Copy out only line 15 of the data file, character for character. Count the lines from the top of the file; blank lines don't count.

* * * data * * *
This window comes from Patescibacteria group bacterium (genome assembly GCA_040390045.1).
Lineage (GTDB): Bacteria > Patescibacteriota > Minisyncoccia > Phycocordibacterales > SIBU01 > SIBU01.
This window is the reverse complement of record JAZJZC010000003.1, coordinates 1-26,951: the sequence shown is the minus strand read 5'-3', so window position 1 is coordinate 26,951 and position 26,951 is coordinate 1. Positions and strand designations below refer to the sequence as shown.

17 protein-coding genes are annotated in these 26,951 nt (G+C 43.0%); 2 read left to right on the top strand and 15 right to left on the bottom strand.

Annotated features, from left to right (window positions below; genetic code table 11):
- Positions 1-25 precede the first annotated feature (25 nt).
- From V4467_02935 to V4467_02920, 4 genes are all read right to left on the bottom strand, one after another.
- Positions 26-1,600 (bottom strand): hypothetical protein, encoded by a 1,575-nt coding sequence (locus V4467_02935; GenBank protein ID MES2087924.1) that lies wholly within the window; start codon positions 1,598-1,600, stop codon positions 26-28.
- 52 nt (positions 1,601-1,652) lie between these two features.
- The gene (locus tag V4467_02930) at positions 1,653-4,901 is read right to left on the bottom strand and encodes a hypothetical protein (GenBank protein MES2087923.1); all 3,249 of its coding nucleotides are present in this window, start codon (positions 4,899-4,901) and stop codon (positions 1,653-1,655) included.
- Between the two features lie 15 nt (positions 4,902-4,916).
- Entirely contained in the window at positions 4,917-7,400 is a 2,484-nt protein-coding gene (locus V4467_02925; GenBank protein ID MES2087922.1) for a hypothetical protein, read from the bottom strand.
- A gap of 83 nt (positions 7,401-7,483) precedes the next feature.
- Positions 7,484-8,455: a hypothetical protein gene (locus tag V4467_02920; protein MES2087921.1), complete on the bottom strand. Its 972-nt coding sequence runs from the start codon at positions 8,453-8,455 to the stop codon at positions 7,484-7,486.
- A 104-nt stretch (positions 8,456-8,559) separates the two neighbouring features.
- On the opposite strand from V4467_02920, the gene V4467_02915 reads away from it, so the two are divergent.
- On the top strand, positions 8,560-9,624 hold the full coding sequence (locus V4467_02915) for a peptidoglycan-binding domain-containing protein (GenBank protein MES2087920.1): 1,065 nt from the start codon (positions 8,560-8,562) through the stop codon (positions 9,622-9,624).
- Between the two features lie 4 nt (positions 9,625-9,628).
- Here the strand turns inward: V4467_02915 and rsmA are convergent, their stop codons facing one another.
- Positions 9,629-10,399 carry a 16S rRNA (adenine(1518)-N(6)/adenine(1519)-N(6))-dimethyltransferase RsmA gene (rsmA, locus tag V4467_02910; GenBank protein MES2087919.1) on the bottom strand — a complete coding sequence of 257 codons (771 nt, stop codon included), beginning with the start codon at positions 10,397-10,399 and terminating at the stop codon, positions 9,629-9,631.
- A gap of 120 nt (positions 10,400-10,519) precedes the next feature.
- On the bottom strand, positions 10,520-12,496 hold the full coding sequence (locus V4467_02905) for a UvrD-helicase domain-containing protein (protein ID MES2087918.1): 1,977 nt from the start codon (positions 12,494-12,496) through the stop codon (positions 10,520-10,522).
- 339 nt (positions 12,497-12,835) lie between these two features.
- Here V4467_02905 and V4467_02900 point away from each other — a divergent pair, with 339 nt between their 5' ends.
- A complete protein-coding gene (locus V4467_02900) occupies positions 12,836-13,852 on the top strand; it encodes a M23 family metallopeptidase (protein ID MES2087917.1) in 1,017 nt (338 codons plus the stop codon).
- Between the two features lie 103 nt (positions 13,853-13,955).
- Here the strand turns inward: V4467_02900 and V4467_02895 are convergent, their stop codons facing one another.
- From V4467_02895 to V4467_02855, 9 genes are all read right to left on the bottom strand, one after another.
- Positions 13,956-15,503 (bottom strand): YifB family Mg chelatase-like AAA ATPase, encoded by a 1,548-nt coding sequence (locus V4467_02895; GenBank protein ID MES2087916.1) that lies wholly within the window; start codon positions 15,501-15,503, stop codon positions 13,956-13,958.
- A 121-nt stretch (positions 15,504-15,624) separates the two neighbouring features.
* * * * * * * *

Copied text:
- A 104-nt stretch (positions 8,456-8,559) separates the two neighbouring features.